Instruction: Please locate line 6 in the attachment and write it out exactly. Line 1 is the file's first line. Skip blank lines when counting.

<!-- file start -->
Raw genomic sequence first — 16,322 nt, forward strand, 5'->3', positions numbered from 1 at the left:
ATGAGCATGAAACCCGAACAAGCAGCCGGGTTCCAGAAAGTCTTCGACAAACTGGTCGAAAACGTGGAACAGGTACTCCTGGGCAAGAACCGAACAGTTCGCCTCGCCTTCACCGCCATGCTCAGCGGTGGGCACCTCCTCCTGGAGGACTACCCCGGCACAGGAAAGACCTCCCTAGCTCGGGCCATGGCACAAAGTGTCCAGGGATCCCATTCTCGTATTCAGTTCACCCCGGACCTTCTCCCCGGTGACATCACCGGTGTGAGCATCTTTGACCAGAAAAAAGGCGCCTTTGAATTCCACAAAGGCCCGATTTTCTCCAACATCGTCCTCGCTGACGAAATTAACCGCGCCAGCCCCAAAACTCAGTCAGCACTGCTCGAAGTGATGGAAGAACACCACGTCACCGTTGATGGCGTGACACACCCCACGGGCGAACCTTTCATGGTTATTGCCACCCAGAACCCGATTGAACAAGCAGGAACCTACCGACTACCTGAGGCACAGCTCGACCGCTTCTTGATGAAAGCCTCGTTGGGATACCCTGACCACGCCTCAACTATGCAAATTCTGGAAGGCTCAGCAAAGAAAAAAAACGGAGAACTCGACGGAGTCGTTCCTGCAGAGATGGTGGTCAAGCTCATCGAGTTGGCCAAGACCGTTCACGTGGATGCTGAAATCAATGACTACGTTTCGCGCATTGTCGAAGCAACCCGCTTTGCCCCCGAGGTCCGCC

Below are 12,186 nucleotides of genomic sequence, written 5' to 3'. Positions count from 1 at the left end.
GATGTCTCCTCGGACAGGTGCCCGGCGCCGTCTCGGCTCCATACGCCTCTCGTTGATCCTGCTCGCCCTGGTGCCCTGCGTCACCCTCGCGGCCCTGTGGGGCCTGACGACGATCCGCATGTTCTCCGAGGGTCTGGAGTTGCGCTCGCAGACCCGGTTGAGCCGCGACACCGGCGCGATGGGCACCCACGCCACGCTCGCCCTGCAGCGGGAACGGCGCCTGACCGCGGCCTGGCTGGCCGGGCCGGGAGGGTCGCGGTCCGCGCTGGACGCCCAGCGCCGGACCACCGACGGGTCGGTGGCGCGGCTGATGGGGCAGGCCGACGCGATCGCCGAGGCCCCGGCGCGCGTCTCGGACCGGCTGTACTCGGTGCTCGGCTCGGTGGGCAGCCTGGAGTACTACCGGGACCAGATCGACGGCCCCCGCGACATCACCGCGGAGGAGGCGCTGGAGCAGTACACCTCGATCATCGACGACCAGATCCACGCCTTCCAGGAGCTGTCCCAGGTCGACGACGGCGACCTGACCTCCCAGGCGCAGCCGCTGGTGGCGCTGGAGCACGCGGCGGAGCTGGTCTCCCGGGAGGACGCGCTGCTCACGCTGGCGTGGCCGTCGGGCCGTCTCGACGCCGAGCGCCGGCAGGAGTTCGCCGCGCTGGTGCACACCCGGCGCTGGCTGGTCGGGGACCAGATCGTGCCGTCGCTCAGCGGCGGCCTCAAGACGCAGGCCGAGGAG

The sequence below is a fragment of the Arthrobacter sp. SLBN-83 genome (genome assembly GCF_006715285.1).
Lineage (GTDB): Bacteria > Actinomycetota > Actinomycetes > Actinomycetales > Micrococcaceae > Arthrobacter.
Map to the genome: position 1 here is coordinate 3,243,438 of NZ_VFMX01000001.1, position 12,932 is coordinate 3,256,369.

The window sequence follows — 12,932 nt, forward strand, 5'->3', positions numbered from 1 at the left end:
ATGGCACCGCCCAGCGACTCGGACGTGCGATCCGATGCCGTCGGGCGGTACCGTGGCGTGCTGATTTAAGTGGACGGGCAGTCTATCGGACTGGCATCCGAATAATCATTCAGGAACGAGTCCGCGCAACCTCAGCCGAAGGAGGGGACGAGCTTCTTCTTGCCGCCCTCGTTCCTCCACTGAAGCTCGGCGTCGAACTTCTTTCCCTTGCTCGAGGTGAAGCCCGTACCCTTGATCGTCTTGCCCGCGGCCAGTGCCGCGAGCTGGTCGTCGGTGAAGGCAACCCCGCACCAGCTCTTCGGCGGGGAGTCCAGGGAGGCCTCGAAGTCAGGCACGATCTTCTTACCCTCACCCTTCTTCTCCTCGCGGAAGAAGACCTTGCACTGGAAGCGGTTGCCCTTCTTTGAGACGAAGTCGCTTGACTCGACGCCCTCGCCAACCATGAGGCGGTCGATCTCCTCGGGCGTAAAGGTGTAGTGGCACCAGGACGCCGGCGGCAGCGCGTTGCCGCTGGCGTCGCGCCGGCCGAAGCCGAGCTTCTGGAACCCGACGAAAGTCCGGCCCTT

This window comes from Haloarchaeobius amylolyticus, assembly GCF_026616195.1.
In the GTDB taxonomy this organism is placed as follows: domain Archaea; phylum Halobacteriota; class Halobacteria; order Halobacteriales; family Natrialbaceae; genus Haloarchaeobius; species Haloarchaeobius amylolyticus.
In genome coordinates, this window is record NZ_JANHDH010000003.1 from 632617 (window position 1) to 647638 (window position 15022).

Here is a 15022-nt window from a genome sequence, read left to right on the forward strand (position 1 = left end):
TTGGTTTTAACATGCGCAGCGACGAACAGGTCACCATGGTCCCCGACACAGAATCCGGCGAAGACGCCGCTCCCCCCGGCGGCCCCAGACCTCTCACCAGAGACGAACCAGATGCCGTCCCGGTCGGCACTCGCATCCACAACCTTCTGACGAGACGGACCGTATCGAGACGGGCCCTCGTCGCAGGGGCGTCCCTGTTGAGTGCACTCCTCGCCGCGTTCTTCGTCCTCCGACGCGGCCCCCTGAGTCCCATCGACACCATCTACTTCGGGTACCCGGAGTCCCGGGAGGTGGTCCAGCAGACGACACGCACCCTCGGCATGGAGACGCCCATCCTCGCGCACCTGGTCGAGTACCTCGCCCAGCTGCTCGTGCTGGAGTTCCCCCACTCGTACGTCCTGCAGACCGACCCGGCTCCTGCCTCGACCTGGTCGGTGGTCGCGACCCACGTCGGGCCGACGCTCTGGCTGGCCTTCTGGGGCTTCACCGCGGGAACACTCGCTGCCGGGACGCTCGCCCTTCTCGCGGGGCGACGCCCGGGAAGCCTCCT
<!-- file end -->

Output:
Lineage (GTDB): Bacteria > Actinomycetota > Actinomycetes > Actinomycetales > Micrococcaceae > Arthrobacter.